By Neale Gulley and Eric DuVall, firstname.lastname@example.org
The Tonawanda News
Tonawanda News — The monthly gathering of the Northtowns Soccer Club on Oct. 12 started out routinely enough: Approval of the previous meeting’s minutes, acceptance of the treasurer’s report, details on ordering new team uniforms.
But the session became anything but cut-and-dried when talk moved to new business and a club official talked openly about fees paid to some board members and how this might create a potential problem for the non-profit, all-volunteer organization with the Internal Revenue Service.
Then, a month later, an item about the meeting appeared in the Tonawanda News’ reader “Sound Off” opinion column claiming Frank Huber, the club’s workhorse vice president, was receiving $4 of every $120 player registration fee and that other club officials “also benefited financially.”
The item was signed, “concerned coach.”
The Northtowns Soccer Club, founded in the 1970s to promote youth soccer in Western New York, suddenly was caught up in a controversy nobody expected or wanted to talk about.
But an inquiry by The News into the club finances — including fees paid to club officials, and a review of the organization’s 990 federal tax-exempt forms for 2008, 2009 and 2010 — moved club officials to explain the club’s fiscal affairs and why no one need be alarmed.
Club President Jerry Sullivan confirmed that Huber received $4 from each player’s participation fee because he handled the time-consuming tasks of registering players and coaches, scheduling soccer games and maintaining the organization’s website, among other things.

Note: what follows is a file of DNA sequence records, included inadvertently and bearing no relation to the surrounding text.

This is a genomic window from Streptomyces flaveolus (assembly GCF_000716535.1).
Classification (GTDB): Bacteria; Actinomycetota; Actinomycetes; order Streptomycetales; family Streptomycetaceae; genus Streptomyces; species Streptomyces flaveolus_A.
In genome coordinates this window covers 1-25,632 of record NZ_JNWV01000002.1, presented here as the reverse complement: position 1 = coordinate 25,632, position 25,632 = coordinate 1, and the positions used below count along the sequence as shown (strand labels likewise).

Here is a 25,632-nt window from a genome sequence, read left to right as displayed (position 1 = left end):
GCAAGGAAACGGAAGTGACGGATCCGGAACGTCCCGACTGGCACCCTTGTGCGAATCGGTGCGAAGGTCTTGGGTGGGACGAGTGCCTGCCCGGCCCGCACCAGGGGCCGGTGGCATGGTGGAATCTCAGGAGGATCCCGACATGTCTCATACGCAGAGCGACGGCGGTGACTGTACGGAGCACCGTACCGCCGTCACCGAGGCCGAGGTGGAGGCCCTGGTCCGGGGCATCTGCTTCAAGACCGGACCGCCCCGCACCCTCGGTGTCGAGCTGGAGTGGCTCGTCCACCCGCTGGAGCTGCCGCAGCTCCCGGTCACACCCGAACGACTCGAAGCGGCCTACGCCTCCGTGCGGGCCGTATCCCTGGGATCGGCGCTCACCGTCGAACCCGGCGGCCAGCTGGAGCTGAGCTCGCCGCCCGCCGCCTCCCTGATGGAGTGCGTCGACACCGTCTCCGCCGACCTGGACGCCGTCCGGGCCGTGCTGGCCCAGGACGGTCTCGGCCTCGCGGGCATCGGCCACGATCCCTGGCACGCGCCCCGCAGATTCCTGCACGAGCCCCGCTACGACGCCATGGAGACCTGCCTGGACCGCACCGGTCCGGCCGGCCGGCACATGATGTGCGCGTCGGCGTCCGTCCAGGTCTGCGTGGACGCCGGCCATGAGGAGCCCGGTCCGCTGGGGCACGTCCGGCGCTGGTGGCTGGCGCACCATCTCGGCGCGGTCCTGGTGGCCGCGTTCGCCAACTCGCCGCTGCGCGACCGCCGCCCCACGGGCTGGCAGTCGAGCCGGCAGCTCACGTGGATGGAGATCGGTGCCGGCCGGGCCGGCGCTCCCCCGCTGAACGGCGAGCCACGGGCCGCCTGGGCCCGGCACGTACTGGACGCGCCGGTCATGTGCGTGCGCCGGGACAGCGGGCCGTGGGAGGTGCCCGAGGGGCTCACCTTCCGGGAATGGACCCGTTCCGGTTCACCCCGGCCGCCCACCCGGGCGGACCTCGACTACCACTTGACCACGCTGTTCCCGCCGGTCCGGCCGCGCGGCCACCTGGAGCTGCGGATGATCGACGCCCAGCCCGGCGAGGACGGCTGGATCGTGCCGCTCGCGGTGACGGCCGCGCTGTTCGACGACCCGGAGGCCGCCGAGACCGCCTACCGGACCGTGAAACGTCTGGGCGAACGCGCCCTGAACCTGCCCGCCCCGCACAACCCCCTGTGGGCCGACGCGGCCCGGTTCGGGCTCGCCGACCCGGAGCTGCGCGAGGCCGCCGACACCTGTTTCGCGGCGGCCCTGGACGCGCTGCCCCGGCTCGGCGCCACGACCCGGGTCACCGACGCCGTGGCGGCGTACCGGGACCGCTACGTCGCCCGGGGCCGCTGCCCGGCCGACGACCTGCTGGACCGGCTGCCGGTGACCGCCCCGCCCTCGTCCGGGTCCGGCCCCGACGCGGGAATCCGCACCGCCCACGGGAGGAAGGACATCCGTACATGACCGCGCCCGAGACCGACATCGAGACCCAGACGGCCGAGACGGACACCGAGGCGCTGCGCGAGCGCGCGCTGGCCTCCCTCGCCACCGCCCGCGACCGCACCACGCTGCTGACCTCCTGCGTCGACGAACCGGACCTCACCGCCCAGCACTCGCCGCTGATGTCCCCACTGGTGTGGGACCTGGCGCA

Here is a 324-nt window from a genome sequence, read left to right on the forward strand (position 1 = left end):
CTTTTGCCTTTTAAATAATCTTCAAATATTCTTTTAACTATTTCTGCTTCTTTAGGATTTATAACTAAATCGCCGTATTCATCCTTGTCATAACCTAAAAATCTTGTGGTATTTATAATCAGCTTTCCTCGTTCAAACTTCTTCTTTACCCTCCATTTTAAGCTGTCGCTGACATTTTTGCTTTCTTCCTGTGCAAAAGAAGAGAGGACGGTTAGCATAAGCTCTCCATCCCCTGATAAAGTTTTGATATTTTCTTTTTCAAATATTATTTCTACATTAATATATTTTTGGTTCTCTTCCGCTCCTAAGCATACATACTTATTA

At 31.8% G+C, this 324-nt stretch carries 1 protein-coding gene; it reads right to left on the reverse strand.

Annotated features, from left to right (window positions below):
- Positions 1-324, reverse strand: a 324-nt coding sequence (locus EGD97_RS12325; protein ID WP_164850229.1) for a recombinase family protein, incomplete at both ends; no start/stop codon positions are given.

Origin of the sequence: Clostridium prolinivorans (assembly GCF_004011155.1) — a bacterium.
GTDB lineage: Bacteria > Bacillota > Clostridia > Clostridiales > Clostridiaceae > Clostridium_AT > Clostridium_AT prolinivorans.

He said Huber received about $25,000, largely to cover expenses — not the $50,000 mentioned in the “Sound Off” item — over the eight years he served as the club’s vice president of house before stepping down from the position at the October meeting.
Sullivan said the per player stipend to the vice president of house began when Huber assumed the hybrid role within the group, at a time when committed members were in short supply.
“Because I had no one to take over the administration. It was a colossal job and he transformed everything into the electronic world, and eliminated all the paperwork,” he said.
He said the club official who scheduled referees received a payment of about $30 per week, and there were token stipends to coaches for conducting workshops and paid coaches and others who had received certification as athletic trainers.
Sullivan acknowledged that while the stipends amounted to only a few thousand dollars, they were not specifically reported as compensation to club officials on the organization’s annual report filed with the IRS. Nor were 1099 income report forms issued to Huber or others who were paid $600 or more during the year — as required by the IRS.
Sullivan described the club’s action as unintentional omissions, and said efforts were underway to correct the club’s tax-exempt records.
Huber declined to comment about the stipends he received when contacted by The News, referring a reporter to Sullivan.
But Al Caruso, a founder of the soccer club who is no longer active in day-to-day operations, joined Sullivan in supporting Huber, dismissing concerns over his stipend for organizational duties.
”I wouldn’t do it for $4,000 a year,” Caruso said. “It’s a pain in the neck.”
Caruso estimated when he ran the league, the person in Huber’s job put in about 20 hours per week, making it difficult to keep the position filled because of the low payment for the amount of work involved.
The next monthly meeting of the Northtowns Soccer Club is Thursday. Sullivan said he would discuss the matter directly with the membership then.